We drank bourbon eggnog and decorated this monster from the floor and from the balcony above it. Its delicate branches made decorating it a bit different from the heavily branched, store bought trees of our past years, as ornaments had to have careful placement to not droop and fall off. To find room for the really heavy ones, some of which I had made by hand out of bread dough over thirty years ago now, they had to find limbs close to the trunk, resulting in a very three dimensional quality to the tree as opposed to the stiff feel of the previous trees. This tree has been graced with old school ice-cicles and is topped with a cloth quilted version of a red tailed hawk, which I sewed about the time I made the ancient dough ornaments and which is the common sight in this part of the state where cedar trees in open fields are the perches for these birds to hunt from. I think it is my favorite tree, of all that we have had in a long time. It has a very nice feel to it, and Jack, the terrier, thinks it is both an ideal water bowl source and a place to hide under.

There are still a couple of things left to wrap, but it will be no where near the opulence of the usual spread of loot. This Christmas is about healing our hearts, and welcoming our new grand child into the traditions of the holidays. These will be new traditions beginning, as the old ones have changed in the course of the past months, and it is time for new ones to take their place. The decisions of whose house to eat which celebratory meal at and at whose home are gifts shared and unwrapped is a bit up for grabs at this point, and will evolve, especially now with the newest member having the biggest say in it all.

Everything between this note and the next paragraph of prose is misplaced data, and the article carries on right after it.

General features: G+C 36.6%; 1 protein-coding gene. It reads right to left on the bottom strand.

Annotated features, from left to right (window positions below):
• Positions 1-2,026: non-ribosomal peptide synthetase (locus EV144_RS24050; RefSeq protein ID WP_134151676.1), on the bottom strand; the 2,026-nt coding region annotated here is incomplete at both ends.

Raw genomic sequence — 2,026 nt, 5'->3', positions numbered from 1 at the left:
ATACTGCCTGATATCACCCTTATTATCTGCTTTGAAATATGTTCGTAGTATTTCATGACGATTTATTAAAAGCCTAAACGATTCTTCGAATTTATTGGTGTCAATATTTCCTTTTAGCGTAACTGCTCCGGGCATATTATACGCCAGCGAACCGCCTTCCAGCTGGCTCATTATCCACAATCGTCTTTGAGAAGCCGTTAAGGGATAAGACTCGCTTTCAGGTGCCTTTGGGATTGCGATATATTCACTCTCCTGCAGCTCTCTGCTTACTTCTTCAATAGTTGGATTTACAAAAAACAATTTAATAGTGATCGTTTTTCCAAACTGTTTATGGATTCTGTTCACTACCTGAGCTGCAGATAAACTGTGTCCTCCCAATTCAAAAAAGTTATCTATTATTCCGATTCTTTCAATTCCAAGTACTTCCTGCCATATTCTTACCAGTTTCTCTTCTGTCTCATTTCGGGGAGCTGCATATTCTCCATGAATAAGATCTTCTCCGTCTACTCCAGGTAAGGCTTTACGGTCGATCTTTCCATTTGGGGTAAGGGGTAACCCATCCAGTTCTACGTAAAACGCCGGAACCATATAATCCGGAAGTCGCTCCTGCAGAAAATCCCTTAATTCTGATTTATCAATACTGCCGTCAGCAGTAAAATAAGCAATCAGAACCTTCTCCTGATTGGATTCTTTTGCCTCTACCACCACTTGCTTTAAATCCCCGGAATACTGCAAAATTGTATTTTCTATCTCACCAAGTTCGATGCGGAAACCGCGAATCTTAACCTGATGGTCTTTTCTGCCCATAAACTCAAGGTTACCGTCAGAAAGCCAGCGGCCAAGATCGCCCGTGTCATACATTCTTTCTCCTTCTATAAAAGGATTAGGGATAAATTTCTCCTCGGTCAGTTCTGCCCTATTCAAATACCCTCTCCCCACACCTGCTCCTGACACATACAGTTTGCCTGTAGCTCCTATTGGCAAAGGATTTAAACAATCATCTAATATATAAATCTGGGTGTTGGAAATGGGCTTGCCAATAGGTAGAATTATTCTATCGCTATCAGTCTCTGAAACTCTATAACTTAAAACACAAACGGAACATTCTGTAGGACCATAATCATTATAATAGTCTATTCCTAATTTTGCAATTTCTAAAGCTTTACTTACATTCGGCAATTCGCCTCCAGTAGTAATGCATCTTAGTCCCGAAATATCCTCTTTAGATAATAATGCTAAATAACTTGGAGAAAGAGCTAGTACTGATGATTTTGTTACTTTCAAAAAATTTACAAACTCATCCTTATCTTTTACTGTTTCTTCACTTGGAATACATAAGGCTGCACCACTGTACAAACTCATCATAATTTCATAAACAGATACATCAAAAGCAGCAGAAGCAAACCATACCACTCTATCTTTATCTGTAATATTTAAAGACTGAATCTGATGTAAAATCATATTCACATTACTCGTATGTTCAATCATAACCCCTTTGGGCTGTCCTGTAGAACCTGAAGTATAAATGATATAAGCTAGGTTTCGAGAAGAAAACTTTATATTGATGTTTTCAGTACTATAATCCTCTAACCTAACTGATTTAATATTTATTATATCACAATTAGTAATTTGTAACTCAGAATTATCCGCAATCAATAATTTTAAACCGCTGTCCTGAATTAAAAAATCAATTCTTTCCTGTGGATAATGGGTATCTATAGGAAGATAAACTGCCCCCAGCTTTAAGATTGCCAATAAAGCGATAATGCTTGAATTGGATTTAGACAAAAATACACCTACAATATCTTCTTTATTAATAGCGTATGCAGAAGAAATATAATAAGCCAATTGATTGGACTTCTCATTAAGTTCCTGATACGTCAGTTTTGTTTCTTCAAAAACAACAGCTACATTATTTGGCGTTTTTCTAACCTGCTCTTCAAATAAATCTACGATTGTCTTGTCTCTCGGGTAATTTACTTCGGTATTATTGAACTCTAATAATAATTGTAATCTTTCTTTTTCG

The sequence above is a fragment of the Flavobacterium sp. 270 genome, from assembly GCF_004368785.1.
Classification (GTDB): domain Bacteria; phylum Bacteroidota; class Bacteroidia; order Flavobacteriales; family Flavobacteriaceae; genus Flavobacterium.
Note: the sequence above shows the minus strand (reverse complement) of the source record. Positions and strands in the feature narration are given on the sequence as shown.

And so this is Christmas. It is again the time of sharing, giving, reflection, and for looking forward. It is a moment when grownups can relive childhoods through their recreation of the traditions passed down from previous generations, and pass it all along. We all still want the pony or puppy with the big red bow under the tree and secretly hope that Santa will grant our wishes. One of my favorite ornaments on the tree this year, is a snow globe type thing with a big draft horse pulling a sleigh full of happy folks with a lit up lantern as they perpetually trot through the snow, with writing on the bottom that says, “The joy is in remembering…” This year I will take that more to heart, and savor the season.

Merry to all, and to all, a good year.